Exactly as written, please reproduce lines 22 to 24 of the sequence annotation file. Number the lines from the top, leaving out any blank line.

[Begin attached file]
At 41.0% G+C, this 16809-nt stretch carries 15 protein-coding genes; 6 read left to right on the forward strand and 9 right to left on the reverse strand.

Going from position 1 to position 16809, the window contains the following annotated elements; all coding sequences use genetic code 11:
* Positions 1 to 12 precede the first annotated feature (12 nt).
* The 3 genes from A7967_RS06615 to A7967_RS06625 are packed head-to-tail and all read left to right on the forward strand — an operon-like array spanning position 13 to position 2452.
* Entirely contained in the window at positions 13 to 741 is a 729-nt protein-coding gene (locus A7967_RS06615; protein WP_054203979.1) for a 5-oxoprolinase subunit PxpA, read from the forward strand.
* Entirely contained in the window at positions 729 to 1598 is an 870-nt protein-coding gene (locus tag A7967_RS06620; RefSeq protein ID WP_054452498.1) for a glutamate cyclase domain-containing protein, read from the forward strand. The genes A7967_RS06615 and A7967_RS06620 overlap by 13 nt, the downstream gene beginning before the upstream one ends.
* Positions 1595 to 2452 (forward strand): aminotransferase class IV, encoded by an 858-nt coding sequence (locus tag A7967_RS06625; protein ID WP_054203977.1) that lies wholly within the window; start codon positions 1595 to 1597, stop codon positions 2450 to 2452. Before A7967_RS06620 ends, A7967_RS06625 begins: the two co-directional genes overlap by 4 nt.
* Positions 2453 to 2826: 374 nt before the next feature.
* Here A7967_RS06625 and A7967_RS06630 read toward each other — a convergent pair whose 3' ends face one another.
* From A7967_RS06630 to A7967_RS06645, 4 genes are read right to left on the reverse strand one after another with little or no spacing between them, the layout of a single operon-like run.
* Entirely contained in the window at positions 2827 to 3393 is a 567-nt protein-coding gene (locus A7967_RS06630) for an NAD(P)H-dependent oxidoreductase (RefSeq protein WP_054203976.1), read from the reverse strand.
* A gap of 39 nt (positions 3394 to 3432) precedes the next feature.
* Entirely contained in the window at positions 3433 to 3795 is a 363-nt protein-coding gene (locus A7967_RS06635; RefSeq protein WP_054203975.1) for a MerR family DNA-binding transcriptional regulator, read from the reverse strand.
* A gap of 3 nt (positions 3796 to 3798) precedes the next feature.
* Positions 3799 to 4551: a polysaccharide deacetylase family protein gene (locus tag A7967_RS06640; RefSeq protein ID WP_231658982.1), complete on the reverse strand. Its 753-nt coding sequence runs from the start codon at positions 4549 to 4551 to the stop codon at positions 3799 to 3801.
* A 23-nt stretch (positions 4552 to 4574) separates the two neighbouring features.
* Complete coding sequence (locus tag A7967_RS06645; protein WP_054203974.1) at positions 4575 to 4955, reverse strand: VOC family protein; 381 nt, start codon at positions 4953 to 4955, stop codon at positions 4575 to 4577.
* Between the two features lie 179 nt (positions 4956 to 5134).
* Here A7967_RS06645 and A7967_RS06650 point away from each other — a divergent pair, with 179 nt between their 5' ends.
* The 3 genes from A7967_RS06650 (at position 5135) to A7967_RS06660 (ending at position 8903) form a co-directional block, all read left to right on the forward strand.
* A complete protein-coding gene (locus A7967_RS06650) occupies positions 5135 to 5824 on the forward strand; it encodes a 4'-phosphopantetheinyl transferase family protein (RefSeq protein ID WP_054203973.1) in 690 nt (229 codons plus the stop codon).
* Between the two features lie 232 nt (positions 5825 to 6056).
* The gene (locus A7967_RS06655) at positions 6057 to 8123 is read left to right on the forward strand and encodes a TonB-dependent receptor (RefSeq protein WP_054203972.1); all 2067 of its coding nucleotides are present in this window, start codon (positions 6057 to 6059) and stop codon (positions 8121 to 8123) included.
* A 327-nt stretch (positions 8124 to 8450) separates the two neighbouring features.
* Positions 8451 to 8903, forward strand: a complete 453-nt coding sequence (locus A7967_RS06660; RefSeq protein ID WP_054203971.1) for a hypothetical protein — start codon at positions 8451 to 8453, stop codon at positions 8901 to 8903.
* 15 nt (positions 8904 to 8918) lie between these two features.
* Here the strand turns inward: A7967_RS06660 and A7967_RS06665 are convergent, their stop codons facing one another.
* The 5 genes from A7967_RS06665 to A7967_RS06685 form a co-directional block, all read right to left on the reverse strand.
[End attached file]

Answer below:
* Between the two features lie 232 nt (positions 5825 to 6056).
* The gene (locus A7967_RS06655) at positions 6057 to 8123 is read left to right on the forward strand and encodes a TonB-dependent receptor (RefSeq protein WP_054203972.1); all 2067 of its coding nucleotides are present in this window, start codon (positions 6057 to 6059) and stop codon (positions 8121 to 8123) included.
* A 327-nt stretch (positions 8124 to 8450) separates the two neighbouring features.